Travel advisory: ‘Expect US police to become even more paranoid & fearful’
A shooting at the Berrien County Courthouse in St. Joseph, Michigan on July 12 left two court bailiffs and the shooter dead. A sheriff’s deputy was also injured.
After civil unrest following the killing of two black Americans by police in Louisiana and Minnesota, the United Arab Emirates, the Bahamas and New Zealand issued travel warnings for people visiting America.
They're advising young males to be extremely cautious when interacting with local authorities and to avoid confrontations with police officers. The warnings also ask travelers to avoid protests under any circumstances and crowded places.
RT: What are the implications for security in the US after tonight’s incident in Michigan?
Ted Rall: We don’t know whether this is a copycat incident or this is a standalone incident. We don’t know if this is related at all to what happened in Louisiana and Minnesota last week, or in Dallas. But it is hard not think about the copycat possibilities. We are in the realm of speculation at this point. What we do know is that you can expect law enforcement in the US, which has already assumed a bit of a bunker mentality for a long time and especially in the last week, to become even more paranoid and more fearful.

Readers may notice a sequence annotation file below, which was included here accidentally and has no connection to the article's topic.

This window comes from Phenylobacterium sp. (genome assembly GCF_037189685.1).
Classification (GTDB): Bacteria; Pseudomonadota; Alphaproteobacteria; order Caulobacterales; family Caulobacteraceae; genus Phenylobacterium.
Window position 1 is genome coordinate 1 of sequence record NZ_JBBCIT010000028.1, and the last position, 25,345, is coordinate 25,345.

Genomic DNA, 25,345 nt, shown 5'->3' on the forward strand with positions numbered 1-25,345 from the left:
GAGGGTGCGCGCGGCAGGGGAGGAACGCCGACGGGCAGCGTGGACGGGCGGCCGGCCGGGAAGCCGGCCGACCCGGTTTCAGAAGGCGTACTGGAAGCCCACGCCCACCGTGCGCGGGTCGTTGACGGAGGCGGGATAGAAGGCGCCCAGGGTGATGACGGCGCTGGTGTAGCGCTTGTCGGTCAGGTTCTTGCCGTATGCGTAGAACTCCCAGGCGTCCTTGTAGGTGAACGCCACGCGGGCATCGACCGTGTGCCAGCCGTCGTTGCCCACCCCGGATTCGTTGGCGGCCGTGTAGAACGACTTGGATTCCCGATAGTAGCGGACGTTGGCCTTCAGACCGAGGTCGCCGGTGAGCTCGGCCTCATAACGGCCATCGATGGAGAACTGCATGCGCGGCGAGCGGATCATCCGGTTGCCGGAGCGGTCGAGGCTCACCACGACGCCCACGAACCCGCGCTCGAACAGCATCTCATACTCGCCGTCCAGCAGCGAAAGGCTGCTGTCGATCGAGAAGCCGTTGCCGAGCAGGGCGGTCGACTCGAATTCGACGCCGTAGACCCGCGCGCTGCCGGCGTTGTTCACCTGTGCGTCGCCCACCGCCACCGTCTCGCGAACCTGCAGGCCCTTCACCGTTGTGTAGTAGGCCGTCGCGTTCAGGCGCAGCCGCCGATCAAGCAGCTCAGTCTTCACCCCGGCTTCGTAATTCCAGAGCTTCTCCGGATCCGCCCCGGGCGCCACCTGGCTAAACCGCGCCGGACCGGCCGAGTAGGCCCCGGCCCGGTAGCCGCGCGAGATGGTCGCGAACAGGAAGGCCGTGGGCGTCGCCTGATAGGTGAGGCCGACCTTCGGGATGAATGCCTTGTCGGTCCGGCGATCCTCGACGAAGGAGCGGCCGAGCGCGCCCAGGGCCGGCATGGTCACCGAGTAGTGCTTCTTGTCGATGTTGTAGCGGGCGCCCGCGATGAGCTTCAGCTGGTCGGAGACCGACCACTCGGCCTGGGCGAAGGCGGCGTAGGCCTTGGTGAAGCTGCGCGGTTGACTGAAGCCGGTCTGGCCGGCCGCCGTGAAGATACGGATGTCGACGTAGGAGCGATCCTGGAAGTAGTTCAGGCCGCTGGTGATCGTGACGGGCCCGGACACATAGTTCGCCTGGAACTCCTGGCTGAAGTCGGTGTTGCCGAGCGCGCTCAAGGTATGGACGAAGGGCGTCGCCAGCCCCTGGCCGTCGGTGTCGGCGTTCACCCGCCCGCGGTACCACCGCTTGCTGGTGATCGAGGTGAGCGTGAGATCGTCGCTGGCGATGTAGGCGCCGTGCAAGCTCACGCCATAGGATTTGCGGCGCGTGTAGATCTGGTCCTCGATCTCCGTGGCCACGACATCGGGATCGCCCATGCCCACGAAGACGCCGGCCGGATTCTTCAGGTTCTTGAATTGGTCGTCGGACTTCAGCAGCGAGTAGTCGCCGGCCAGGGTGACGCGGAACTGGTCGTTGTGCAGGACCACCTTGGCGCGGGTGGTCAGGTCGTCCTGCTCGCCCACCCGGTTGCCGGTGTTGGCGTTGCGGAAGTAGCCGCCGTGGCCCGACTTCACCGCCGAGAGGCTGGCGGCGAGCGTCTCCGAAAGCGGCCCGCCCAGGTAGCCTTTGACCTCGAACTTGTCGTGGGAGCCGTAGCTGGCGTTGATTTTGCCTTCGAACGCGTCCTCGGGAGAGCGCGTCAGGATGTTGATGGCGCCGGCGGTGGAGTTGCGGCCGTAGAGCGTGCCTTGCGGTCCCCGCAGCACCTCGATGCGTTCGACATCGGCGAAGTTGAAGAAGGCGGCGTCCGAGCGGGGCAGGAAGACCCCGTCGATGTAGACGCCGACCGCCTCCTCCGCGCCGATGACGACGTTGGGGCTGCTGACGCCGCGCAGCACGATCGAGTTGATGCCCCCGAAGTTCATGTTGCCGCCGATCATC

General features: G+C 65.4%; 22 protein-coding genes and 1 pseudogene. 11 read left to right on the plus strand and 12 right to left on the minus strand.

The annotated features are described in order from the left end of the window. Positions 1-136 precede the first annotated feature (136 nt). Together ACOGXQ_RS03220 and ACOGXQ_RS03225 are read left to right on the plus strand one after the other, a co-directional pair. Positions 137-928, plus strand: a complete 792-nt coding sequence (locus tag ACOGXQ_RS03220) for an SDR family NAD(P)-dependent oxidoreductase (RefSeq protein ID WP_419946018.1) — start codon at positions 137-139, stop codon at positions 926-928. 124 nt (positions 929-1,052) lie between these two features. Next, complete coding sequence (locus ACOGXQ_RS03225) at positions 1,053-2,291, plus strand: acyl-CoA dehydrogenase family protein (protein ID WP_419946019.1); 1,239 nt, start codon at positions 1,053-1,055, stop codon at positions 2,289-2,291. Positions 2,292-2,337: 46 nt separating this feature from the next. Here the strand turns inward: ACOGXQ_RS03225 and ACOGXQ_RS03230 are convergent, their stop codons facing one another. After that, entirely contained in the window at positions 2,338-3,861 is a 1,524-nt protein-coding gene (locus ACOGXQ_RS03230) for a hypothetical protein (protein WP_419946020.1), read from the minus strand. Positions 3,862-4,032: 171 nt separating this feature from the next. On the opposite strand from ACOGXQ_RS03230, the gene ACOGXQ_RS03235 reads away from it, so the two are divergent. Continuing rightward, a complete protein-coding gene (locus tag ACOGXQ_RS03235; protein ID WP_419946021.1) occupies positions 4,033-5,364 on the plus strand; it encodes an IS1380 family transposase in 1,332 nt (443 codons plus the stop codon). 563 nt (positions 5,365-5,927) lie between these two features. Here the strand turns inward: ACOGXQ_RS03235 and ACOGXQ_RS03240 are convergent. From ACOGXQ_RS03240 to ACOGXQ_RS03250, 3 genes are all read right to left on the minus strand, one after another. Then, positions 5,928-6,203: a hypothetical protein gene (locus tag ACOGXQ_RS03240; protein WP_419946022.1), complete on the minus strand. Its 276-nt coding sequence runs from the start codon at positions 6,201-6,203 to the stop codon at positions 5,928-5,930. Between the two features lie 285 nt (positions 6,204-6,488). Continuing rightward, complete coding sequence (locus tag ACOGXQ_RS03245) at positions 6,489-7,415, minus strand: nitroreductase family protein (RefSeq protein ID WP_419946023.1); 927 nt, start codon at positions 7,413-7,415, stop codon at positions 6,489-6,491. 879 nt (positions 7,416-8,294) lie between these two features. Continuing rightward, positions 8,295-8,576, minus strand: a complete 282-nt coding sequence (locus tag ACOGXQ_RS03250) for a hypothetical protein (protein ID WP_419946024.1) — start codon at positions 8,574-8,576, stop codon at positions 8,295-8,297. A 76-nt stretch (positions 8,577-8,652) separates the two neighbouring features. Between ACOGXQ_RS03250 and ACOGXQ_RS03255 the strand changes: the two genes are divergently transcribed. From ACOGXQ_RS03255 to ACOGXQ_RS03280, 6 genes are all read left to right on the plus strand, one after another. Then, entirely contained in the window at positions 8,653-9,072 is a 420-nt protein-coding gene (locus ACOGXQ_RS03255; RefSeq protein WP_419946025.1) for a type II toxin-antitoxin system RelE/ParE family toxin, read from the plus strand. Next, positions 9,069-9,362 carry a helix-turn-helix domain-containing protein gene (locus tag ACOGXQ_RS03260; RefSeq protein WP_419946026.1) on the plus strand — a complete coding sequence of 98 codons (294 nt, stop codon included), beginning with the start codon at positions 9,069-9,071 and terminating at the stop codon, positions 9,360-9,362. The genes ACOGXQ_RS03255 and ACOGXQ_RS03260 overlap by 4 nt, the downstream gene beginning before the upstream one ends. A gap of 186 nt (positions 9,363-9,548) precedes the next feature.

RT: Do you think this concerns the safety of officers in general, especially given what happened over the last few days?
TR: This is a new chapter, at least in the current era. Back in the 1970s, there were Black nationalist groups that targeted police for assassination. And within the last year two officers were assassinated, apparently for political reasons, in their SWAT car in Brooklyn, New York. This is relatively new now. What we’ve been used to hearing recently has been about the police shooting unarmed black men and now it seems like things are turning around and some people are targeting the police, apparently in retribution.
RT: This week new travel warnings have been issued by the United Arab Emirates, the Bahamas and New Zealand for people going to America. What is your take on this?
TR: Well, it is ironic. The US is usually the kind of nation that likes to tell other countries what to do and it is usually in the position of issuing travel advisories to its skittish citizens, telling them not to travel overseas. And not for the first time in recent years you have the US on the wrong side of this situation internationally. And now countries like the Bahamas are advising their citizens to take caution when travelling to the US, particularly if they are black. Frankly, I have to say I think the warnings are valid. I mean, you do take a chance whenever you interact with law enforcement in the US, whether you are American or a tourist, so, I think it is not a bad thing for foreign governments to do this. But obviously, it is shameful for the US.
The statements, views and opinions expressed in this column are solely those of the author and do not necessarily represent those of RT.